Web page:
Elaborating, Feerick says that you need both native knowledge and structure to create a course. Many people have knowledge in their heads; “the difficulty they have, however, is that they don’t know too much about pedagogy in terms of the art of learning.” And online learning, he says, is very different from publishing a book. There are different senses that you have to activate and certain senses you don’t have to work with. “So we are teaching people how to approach teaching online. Before anyone can create a course, they will have to first understand how it should be best put together from a pedagogic perspective.”
So basically he is sharing his success story, I ask him. “We want to open up the world of knowledge and skills,” he responds. All basic learning, whether history or maths, tens of thousands of people know how to teach these well. “We want to make this learning free so that nobody can make extra money by publishing it and charging for it because it is already there free. So if you follow that idea all the way to its limits, the truth is that even if only 10 people know a particular subject and one of them is willing to publish it online, then the world will know and the other nine will not be able to charge a fortune for it. So we are using technology to break down the walls that have been created around knowledge and skills for eternity since life began.”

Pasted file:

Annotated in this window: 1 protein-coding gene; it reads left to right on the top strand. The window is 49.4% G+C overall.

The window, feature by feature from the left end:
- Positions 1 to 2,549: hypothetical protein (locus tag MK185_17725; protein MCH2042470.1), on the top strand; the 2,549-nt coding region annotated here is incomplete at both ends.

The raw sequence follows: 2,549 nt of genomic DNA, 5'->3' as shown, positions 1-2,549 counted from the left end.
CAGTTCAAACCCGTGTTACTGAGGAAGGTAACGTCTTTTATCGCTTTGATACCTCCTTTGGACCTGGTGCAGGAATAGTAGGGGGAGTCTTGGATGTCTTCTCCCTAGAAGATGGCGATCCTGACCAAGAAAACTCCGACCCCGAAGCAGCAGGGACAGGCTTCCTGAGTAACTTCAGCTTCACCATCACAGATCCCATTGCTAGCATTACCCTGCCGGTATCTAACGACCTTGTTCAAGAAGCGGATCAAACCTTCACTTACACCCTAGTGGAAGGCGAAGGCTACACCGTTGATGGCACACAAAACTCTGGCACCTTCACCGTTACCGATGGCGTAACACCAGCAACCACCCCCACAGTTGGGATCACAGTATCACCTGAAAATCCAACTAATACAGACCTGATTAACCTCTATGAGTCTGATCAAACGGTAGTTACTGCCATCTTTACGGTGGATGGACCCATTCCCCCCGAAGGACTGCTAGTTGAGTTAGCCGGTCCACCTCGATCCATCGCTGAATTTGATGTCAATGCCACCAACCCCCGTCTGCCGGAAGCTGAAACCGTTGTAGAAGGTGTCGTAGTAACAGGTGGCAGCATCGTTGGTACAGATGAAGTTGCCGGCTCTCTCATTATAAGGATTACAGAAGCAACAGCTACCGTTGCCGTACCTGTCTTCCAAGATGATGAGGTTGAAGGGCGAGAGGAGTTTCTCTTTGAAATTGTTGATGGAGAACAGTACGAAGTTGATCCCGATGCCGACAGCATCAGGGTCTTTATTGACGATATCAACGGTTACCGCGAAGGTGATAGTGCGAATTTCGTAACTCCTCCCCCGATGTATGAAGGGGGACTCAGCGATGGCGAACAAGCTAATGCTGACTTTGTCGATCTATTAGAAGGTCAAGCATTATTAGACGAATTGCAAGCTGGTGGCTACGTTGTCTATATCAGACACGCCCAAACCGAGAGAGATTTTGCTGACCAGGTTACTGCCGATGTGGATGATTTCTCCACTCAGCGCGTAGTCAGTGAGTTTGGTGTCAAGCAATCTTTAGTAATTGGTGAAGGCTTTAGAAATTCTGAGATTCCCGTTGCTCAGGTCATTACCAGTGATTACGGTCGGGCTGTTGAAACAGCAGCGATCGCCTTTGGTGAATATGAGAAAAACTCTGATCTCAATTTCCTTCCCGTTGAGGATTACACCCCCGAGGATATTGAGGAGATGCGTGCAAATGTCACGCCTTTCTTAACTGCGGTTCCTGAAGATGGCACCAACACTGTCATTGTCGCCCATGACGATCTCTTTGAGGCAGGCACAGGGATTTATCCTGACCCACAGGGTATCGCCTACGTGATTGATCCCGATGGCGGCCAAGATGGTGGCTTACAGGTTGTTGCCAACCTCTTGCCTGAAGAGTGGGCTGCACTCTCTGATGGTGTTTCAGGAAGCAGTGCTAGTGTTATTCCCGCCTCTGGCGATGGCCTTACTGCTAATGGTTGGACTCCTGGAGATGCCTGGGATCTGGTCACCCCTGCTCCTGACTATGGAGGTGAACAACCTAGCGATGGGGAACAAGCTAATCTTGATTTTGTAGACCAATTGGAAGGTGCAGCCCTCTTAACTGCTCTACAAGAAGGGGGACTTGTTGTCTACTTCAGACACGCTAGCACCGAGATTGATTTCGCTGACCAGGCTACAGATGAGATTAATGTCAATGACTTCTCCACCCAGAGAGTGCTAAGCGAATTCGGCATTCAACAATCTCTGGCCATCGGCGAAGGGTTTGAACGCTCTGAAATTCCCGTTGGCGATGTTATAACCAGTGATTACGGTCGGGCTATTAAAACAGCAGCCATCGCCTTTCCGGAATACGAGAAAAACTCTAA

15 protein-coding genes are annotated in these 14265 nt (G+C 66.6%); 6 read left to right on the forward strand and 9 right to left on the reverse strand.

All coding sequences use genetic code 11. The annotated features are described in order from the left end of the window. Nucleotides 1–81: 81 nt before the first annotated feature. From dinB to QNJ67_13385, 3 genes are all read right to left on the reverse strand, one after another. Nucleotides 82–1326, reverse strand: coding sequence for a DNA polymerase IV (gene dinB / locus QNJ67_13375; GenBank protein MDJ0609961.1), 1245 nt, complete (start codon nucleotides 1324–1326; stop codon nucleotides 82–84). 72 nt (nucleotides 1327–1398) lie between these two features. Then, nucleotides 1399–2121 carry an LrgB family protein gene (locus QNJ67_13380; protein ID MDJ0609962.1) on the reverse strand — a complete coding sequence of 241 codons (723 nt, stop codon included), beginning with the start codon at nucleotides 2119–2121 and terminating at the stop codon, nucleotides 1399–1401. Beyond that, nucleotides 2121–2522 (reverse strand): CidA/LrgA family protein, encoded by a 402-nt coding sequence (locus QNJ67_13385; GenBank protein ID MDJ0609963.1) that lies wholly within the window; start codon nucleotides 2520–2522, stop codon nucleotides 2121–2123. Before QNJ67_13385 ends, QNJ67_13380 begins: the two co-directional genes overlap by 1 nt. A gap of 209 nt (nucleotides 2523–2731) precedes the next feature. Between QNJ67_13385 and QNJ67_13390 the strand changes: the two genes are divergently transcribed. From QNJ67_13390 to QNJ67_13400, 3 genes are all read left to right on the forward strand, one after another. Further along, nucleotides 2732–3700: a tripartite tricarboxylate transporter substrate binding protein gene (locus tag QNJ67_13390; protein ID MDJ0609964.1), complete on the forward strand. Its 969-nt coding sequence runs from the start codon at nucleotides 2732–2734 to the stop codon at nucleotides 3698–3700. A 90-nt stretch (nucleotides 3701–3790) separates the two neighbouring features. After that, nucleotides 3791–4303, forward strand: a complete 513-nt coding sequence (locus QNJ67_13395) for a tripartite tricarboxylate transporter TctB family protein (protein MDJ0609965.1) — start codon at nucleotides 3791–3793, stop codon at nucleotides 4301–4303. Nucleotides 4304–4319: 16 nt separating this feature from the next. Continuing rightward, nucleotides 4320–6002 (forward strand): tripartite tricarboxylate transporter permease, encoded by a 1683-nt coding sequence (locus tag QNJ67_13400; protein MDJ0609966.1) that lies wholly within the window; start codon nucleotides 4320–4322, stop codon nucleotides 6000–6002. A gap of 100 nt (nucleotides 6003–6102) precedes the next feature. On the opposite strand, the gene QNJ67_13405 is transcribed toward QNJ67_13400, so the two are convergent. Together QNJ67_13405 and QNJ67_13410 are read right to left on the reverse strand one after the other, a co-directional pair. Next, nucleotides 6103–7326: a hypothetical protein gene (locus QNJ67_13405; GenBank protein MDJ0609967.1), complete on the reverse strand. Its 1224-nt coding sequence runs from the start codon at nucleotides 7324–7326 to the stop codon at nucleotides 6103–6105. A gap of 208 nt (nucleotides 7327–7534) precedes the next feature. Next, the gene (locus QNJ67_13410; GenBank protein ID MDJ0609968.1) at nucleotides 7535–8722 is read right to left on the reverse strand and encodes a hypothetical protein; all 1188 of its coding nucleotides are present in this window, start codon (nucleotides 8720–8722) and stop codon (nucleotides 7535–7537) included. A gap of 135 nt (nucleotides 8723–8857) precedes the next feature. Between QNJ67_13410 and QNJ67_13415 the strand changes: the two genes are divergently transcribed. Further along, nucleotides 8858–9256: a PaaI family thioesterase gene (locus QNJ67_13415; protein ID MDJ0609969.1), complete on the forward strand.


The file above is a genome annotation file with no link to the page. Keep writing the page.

Like the education apartheid, I prompt, recalling a phrase used by Magsasay award winner Shantha Sinha at the Rotary Literacy Summit in Pune recently. “Yes that’s a good word. We can do that and we have a model to make it work. We are self-sustaining and don’t need money from outside. We make enough money from advertising and certification to grow as big as we might.”
Reminds you of Gandhiji’s famous quote: “The world has enough for everyone’s need but not enough for everyone’s greed.” But then greed is something Feerick doesn’t have. He has worked closely with an Irish-American billionaire. “He was and is a good man, very inspirational, extraordinarily bright. His net worth was $10 billion and he gave it all away. There is an old Irish saying: “There are no pockets in a shroud.” He taught me the true meaning of this — you have to give when you live.”